In 2001, Dell Computer became the world’s largest personal computer vendor, continuing to gain market share and post profits in an industry struggling with slumping sales and billions of dollars in losses. Dell sells 90% of its PCs directly to the final customer, largely bypassing there seller channel that accounts for most of the world’s PC sales. This direct customer relationship is the key to Dell’s business model, and provides distinct advantages over the indirect sales model. Dell’s direct relationship with the customer allows it to tailor its offerings to customer needs, offer add-on products and services, and use the Internet to offer a variety of customer services. Dell’s direct sales and build-to-order model has achieved superior performance in the PC industry in terms of inventory turnover, reduced overhead, cash conversion, and return on investment. Dell’s business model is simple in concept, but very complex in execution. Building PCs to order means that Dell must have parts and components on hand to build a wide array of possible configurations with little advance notice. In order to fill orders quickly, Dell must have excellent manufacturing and logistics capabilities supported by information systems that enable it to substitute information for inventory. Dell’s corporate philosophy and contribute to its early success Dell’s corporate strategy is to provide products directly to customers. To provide high technology quality products and services through customization. Eliminating middlemen in distribution resulted in the following savings: *
No buyback or price protection since Dell was not dealing with resellers and distributors 2.5 cents on every dollar of revenue, savings of $0.5bn *
Total addition to gross margin in 1994 is 12%. When Dell tried to sell through retailers, price in the retail channel was 88% of the price in the Direct Model. *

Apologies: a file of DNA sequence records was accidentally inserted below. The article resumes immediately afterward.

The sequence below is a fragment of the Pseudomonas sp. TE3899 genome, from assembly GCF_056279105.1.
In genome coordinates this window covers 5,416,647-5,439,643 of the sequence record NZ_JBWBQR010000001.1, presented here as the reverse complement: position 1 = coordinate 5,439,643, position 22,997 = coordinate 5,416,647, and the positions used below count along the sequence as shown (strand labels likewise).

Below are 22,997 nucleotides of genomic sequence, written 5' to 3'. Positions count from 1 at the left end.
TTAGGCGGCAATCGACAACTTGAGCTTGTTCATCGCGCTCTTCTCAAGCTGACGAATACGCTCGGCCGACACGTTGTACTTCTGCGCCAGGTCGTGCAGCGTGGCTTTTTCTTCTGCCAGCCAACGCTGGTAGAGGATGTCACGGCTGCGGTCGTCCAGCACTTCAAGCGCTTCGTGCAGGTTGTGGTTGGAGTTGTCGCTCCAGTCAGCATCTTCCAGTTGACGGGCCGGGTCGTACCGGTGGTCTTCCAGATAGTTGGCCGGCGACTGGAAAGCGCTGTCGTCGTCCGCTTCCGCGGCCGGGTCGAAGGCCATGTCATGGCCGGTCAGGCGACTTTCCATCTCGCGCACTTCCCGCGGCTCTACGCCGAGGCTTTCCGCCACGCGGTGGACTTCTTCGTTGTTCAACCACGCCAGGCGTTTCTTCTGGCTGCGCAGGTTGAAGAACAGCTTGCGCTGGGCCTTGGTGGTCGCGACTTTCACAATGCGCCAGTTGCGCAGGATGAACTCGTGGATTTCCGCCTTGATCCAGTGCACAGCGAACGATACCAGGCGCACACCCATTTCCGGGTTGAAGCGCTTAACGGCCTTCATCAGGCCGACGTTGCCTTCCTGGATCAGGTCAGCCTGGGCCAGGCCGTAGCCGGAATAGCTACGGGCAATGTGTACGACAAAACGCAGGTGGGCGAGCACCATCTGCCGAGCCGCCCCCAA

No advertising to resellers and distributors, funding the market development activities of channel players. Dell employed a cost based focus strategic positioning, Dell’s competitive advantage through lower costs manifested in all of the value chain activities. Based on this concept, the strategies are:
Build-to-order manufacturing, mass customization, and partnerships with suppliers: Dell customers could order custom-built servers and workstations based on the needs of their applications. Michael Dell believed it made much better sense for Dell Computer to partner with reputable suppliers of PC parts and components rather than to integrate backward and get into parts and components manufacturing on its own. *
Just-in-time components inventories: Dell's just-in-time inventory emphasis yielded major cost advantages and shortened the time it took for Dell to get new generations of its computer models into the marketplace. *
Direct sales: Selling direct to customers gave Dell firsthand intelligence about customer preferences and needs, as well as immediate feedback on design problems and quality glitches. *
Customer service: Service became a feature of Dell's strategy in 1986 when the company began providing a guarantee of free on-site service for a year with most of its PCs after users complained about having to ship their PCs back to Austin for repairs. Dell contracted with local service providers to handle customer requests for repairs; on-site service was provided on a next-day basis. Dell also provided its customers with technical support via a toll-free number, fax, and e-mail. If a customer preferred to work with his or her own service provider, Dell gave that provider the training and spare parts needed to service the customer's equipment. *
Extensive data and information sharing with both supply partners and customers: Dell’s blur the traditional arm's-length boundaries in the supplier- manufacturer-customer value chain that characterized Dell's earlier business model and other direct-sell competitors...
References: * www.google.co.in
* Dell Annual Report, 2000&2001
* Frances. X. Frei., Amy. C. Edmondson, “Dell Computers(A): Field Service for Corporate Clients”, Harvard Business School, Case No: 9-603-067.
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